Weed control by the Removal of Individual Plants-RIP
Philip Trevelyan and Dr. John Zarb
Article taken from Conservation and Land Management - Volume 2, Number 4 - Winter 2004

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by the
Removal of

John Zarb and Philip
Trevelyan describe a new
approach to weed control
using radical,
ergonomically designed
hand tools for the
selective and complete
removal of individual

Weeds have vital
ecological and
aesthetic benefits as
habitat, food, seed, green
manures, forage and soil cover,
and as sources of genetic
diversity and biodiversity.
However, many, such as
common ragwort, spear thistle,
creeping thistle, docks and
invasive scrub plants, can be
problematic. Hand-digging or
pulling are sometimes the only
options for control. This kind of
manual labour is often
considered time-consuming and
costly, but the author's experience
indicates the contrary.

An organic farmer's
approach to weed

Philip Trevelyan produces
organic cereals and sheep on his
own land, and grazes organic
sheep on common land at
Spaunton, North Yorkshire.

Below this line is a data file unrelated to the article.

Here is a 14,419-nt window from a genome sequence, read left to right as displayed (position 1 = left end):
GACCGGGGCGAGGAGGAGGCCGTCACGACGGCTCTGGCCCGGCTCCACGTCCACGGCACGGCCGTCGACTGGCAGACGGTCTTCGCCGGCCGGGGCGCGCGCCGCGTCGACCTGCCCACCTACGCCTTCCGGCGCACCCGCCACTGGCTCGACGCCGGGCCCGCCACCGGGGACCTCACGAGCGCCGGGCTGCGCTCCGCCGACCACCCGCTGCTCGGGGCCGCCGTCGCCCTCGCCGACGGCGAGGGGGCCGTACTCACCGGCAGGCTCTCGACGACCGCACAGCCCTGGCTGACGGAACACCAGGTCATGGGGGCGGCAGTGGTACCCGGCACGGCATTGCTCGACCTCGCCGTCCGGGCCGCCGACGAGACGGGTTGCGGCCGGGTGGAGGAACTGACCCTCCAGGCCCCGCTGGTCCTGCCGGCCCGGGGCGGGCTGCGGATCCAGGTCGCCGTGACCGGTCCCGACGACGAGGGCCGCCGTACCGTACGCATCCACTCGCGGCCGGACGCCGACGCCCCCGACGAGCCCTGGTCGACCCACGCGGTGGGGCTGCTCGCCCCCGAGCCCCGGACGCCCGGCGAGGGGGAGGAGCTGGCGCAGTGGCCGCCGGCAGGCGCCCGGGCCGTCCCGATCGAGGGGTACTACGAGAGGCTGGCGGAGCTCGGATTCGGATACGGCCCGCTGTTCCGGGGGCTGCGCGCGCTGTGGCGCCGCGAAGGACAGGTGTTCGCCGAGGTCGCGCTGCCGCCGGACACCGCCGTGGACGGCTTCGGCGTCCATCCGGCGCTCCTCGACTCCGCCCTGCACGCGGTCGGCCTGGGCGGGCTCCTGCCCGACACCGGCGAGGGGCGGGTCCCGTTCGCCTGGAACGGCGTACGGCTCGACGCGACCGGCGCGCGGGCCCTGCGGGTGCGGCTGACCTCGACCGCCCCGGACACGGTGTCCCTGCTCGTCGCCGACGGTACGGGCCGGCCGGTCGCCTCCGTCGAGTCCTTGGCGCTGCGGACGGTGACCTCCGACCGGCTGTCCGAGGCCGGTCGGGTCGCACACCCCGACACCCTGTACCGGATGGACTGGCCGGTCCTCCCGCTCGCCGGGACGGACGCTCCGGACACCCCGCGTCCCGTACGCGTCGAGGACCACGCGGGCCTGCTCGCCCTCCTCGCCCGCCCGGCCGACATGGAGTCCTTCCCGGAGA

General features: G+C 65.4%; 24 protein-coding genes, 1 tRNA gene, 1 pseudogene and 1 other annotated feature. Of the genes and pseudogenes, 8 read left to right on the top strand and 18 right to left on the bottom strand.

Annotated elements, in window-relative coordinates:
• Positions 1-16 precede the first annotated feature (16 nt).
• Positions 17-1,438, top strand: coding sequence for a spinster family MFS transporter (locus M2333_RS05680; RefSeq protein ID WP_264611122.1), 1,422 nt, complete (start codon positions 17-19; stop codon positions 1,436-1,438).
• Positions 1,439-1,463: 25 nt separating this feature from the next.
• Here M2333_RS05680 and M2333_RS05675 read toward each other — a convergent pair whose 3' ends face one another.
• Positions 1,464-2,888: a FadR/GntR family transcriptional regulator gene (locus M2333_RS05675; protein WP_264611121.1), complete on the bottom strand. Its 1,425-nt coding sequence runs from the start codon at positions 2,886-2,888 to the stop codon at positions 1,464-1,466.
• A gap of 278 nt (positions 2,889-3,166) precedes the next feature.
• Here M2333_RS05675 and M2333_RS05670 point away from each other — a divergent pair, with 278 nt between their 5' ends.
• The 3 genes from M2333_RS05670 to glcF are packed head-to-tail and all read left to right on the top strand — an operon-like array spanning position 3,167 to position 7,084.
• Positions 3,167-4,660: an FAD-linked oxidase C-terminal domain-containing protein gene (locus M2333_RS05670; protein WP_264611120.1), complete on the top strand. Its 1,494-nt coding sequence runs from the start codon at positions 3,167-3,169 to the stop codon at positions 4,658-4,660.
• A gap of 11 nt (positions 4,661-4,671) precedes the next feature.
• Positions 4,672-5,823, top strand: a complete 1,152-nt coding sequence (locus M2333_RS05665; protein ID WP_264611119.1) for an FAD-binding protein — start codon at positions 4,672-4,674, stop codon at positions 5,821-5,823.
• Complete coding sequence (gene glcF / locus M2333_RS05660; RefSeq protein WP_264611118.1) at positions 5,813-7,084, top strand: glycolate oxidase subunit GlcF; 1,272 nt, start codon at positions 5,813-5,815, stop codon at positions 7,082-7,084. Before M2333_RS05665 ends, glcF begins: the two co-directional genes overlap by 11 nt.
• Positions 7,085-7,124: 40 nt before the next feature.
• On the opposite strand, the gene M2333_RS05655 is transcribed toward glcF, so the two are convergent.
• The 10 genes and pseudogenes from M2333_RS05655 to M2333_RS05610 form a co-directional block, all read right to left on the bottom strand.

Faced with the problem of
ragwort and thistle control on
large areas also grazed by
neighbouring farmers, he was
compelled to use chemical-free
methods so as not to

compromise his organic status.
Several years of trials led to the
development of a range of
robust, ergonomically designed
hand tools built on the farm
under the name of The Lazy
Dog Tool Co. These tools
exemplify the application of
appropriate technology. They
are designed to remove thistles,
dock, ragwort, nettles and young
scrub without the need for
repeated bending, heavy lifting
or herbicides. The weeding
technique has become known as
'removal of individual plants'

Three main Lazy Dog (LD)
tools are used on the farm:

the LD fork for the removal of
tap roots, ragwort and nettles;

the LD chisel hoe for
removing creeping thistle by
cutting just below the point of
growth; and

the LD weed hook for cutting
and retrieving weeds and debris
beneath fences and hedges.

Advantages of RIP

There are many advantages to
this approach to weeding,

weeds can be tackled at any
convenient time in one pass;

90% of weeding can be done
very early in the season, when
the ground is moist and when
there is often labour available
(creeping thistle is an exception
as at some latitudes it only
becomes visible in March or

it can be selective in terms of
the species and numbers of
plants removed;

it is environmentally sound;
material can be collected for

ergonomic efficiency enables
a worker to operate without
repeated bending or undue

complete removal of the plant
prevents re-growth in
subsequent years.

Integrated weed

An integrated approach to weed
control is essential. Land
managers must consider:

efficient grazing
management, to optimise
pasture use;

Above Removing spear thistle with a
Lazy Dog fork. Peter Roworth

A weed is a plant that seriously
interferes with the current use of any
land where it grows or to which it might